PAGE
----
At Feministe, I find three links this morning. The first is to a New York Times article about the Clintons and the state of their extraordinarily public marriage. The second is from the very popular progressive blogger Atrios, who is irked that the press is not delving in to the private lives of prospective Republican candidates for president in 2008. Atrios offers a fantasy version of a New York Times article on the likes of Rudy Giulani and Sen. George Allen. A third bit of snark comes from Matt at MyDD, and it deals with the rumors surrounding the marriage of Jeb Bush.
I agree with Jill, Atrios, and Matt about this: the amount of attention devoted to the Clintons and the details of their marriage has been grotesquely disproportionate. Since 1992, the media has asked, in ways subtle and overt, whether theirs is truly a marriage of love, convenience, or some strange combination of the two. I've had plenty of moments where I've felt exasperation with both Bill and Hillary, but I've never ceased to feel that they are both, to paraphrase Lear, far "more sinned against than sinning." The Times article, even though it is fairly friendly to the former First Couple, continues this now fourteen year-old practice of obsessively analyzing what is, in the end, a deeply private relationship.
Though I understand (or hope) that Atrios and Matt are being facetious with their pieces on George Allen and Jeb Bush, I wince whenever rumors about the private lives of public figures are circulated. Yes, I understand that it's frustrating to see the Clintons dissected while others get an apparently free pass; I remember that my disappointment in Bill's behavior during the Monica Lewinsky scandal was matched by my exasperation at the hypocrisy of many of those who criticized him. But the fact that the media is unfair doesn't mean that we need to even the score by exposing the shortcomings, betrayals and embarrassments of other public figures, even those on the far right of the political spectrum.
I am adamant that we should all strive to match our public pronouncements with our public behavior. I'm big on having coherence between language and life; I'm big on the importance of living ethically in all aspects of one's existence. Integrity is important in the bedroom and the boardroom. I'm someone who in the past fell woefully short of the standard; for years my private life was chaotic, my actions selfish, my words deceitful. I live very differently today, and I know how hard -- and yet how essential -- it is to transform one's life.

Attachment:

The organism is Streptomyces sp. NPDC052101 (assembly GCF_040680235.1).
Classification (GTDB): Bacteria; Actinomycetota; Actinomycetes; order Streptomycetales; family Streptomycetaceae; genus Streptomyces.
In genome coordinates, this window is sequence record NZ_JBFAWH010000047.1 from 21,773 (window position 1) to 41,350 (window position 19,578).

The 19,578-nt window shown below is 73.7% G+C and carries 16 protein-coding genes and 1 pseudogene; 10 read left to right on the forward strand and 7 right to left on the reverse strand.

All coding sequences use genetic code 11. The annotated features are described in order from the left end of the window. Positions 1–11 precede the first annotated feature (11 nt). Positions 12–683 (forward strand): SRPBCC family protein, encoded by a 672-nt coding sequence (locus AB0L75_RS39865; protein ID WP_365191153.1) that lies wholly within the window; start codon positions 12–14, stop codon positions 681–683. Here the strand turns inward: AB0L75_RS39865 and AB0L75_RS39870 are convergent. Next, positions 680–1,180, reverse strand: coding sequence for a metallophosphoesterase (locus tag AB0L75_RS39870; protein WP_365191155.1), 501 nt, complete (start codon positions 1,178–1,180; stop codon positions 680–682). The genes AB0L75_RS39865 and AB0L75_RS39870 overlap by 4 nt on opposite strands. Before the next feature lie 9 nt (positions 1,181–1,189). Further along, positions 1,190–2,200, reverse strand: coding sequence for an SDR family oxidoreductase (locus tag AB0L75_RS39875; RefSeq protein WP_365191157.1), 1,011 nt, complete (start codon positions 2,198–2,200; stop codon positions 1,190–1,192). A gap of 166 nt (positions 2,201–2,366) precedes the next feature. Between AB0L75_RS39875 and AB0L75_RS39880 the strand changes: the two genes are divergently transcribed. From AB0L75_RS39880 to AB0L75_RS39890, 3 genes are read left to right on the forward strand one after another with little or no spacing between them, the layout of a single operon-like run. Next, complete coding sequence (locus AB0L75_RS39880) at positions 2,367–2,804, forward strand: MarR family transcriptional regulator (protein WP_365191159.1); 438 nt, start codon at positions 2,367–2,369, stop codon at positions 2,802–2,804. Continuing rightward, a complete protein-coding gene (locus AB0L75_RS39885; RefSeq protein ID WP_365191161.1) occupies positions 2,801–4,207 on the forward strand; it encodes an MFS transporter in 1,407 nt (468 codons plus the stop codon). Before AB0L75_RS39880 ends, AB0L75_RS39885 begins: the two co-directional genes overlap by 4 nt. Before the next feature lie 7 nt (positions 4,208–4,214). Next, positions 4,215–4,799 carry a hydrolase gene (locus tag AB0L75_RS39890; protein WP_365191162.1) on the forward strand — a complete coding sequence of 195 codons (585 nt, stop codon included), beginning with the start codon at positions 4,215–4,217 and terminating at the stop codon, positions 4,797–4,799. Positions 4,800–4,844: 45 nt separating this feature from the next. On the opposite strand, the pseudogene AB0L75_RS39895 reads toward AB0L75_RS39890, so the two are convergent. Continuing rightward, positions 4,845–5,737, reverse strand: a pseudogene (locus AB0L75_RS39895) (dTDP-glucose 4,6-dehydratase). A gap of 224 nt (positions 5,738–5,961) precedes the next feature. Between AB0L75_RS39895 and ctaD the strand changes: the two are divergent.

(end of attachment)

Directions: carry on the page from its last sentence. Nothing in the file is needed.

My faith tells me that we are all called to live lives of justice and integrity. But my experience tells me that at one time or another, most of us will fall well short of our own ideals. People cheat, people take drugs, people lie and steal. This includes politicians, who after all, are merely reflections of the people who elect them. While I hope that everyone continues to strive for integrity, I'm not horrified to discover that folks I like, admire, and voted for fall short of that mark. When I vote for president, I'm voting to elect a new Caesar, a new leader of the things of this fallen world. He or she is not, in my mind, supposed to be a moral exemplar. I'd rather my politicians be faithful spouses, but their sexual behavior is not my concern, and it shouldn't be the concern of the broader culture.
Though living with integrity is vital, failing to live with integrity in one area of one's life doesn't mean that one will fail in every other area. It's possible to be deceitful in one's marriage but yet honest in one's business dealings; it's possible to be a rotten husband but a kind and inspiring teacher. We are complicated creatures, we humans, and we are almost all paragons of inconsistency! This doesn't excuse infidelity or hypocrisy -- but I think we need to accept that a certain degree of contradictoriness and complexity is part and parcel of our broken human condition.
In 2008, I won't vote for the candidate who has the best marriage. I won't be automatically voting for the candidate who has the fewest personal faults. I'll be voting for the candidate who shows the greatest commitment to the communal values I believe in, and I'm wise enough to know it's possible to be committed to values in one area of one's life while falling tragically short in another. For those of us who are on a journey of faith and transformation, we should all be working towards radical integrity in every area of our lives. But while we are hard on ourselves, we must be gentle with others -- even our elected leaders. We are all works in progress, we all have our skeletons in the closet (or dancing on the front lawn). America doesn't need paragons of private virtue as much as it needs skilled architects of public policy. It would be swell if we could have both in one man or one woman, but if we can't, I'll pick the latter.